Isothermal SARS-CoV-2 diagnostics: Tools for enabling distributed pandemic testing as a means of supporting safe reopenings

Pavana Khan, Lauren M. Aufdembrink, Aaron E. Engelhart

Research output: Contribution to journalReview articlepeer-review

44 Scopus citations


The COVID-19 pandemic, caused by the SARS-CoV-2 virus, poses grave threats to both the global economy and health. The predominant diagnostic screens in use for SARS-CoV-2 detection are molecular techniques such as nucleic acid amplification tests. In this Review, we compare current and emerging isothermal diagnostic methods for COVID-19. We outline the molecular and serological techniques currently being used to detect SARS-CoV-2 infection, past or present, in patients. We also discuss ongoing research on isothermal techniques, CRISPR-mediated detection assays, and point-of-care diagnostics that have potential for use in SARS-CoV-2 detection. Large-scale viral testing during a global pandemic presents unique challenges, chief among them the simultaneous need for testing supplies, durable equipment, and personnel in many regions worldwide, with each of these regions possessing testing needs that vary as the pandemic progresses. The low-cost isothermal technologies described in this Review provide a promising means by which to address these needs and meet the global need for testing of symptomatic individuals as well as provide a possible means for routine testing of asymptomatic individuals, providing a potential means of safely enabling reopenings and early monitoring of outbreaks.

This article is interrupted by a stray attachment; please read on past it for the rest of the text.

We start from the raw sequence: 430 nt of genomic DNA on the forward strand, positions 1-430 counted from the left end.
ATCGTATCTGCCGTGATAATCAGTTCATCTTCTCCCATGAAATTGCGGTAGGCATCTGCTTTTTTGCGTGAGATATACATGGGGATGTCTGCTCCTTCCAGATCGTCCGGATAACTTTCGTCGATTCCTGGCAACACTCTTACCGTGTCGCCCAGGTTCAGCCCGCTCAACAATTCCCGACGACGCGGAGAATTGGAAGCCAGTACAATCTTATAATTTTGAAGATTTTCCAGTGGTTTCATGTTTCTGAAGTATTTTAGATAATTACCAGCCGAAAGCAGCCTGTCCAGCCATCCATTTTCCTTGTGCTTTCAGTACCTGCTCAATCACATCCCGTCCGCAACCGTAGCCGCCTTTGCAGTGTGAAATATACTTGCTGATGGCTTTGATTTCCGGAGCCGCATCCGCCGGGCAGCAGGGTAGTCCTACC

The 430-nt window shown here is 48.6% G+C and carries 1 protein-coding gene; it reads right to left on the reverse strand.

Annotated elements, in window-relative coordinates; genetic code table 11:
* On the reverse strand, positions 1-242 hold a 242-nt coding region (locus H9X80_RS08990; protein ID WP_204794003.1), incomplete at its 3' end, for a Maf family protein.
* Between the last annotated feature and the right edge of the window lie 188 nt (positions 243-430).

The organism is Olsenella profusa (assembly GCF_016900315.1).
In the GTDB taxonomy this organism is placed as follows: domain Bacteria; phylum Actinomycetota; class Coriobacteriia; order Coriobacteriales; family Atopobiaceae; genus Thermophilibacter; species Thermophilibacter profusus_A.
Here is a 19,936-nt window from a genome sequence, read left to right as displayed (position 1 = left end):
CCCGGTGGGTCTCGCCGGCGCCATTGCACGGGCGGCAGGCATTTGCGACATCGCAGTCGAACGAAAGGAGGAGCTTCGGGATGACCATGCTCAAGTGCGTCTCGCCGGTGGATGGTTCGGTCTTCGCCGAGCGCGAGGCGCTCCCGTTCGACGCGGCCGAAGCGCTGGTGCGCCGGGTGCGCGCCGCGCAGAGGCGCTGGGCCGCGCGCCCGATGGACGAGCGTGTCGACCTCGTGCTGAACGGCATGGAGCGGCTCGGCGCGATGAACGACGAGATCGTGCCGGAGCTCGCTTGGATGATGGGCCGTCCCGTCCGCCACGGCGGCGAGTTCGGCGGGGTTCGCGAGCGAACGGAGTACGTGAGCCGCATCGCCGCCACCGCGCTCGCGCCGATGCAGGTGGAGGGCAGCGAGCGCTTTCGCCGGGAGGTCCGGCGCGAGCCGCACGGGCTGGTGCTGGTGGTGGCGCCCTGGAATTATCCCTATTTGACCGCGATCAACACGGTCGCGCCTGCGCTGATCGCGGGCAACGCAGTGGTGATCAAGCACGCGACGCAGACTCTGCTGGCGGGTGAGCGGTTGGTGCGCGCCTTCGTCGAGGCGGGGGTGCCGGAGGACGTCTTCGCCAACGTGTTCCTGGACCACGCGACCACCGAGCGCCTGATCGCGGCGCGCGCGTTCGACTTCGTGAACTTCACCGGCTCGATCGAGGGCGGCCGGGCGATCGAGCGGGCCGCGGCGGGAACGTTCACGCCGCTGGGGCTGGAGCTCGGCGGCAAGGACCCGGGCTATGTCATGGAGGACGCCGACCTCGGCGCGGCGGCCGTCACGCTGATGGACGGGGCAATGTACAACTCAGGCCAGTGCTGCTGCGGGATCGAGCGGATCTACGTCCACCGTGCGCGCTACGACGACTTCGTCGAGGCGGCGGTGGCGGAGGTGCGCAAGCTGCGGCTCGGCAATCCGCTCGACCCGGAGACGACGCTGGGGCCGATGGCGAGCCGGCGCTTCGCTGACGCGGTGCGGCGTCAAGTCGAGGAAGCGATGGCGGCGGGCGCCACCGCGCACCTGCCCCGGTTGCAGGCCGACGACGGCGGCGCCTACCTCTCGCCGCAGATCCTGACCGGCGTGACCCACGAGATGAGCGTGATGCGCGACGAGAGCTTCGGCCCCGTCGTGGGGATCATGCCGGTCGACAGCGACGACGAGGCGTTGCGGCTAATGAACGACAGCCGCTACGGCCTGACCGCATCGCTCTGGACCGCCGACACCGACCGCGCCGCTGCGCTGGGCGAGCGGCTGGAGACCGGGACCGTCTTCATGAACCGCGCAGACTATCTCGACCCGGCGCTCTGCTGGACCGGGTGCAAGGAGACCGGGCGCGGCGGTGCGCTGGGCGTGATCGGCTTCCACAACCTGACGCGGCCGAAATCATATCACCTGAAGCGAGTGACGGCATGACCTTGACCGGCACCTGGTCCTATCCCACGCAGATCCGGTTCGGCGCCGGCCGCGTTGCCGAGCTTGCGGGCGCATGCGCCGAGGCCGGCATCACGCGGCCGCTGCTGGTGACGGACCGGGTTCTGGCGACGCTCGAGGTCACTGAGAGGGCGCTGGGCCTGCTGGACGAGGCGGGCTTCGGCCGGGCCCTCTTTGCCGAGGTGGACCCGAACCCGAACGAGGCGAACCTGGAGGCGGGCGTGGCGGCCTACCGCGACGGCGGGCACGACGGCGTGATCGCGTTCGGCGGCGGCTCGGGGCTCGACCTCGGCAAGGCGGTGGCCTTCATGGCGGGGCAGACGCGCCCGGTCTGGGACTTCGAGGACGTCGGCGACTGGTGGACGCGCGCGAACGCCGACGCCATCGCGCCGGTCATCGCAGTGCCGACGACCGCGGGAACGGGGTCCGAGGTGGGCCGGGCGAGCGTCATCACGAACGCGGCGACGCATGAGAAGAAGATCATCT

Original languageEnglish (US)
Pages (from-to)2861-2880
Number of pages20
JournalACS Synthetic Biology
Issue number11
StatePublished - Nov 20 2020

Bibliographical note

Funding Information:
This work was supported by NASA Contract 80NSSC18K1139 under the Center for Origin of Life (to A.E.E). We thank Andrew Ellington (University of Texas), Nathan Tanner (New England Biolabs), and members of the Engelhart and Adamala laboratories for helpful discussions. Several figures in this manuscript were created using

Publisher Copyright:
© 2020 American Chemical Society.


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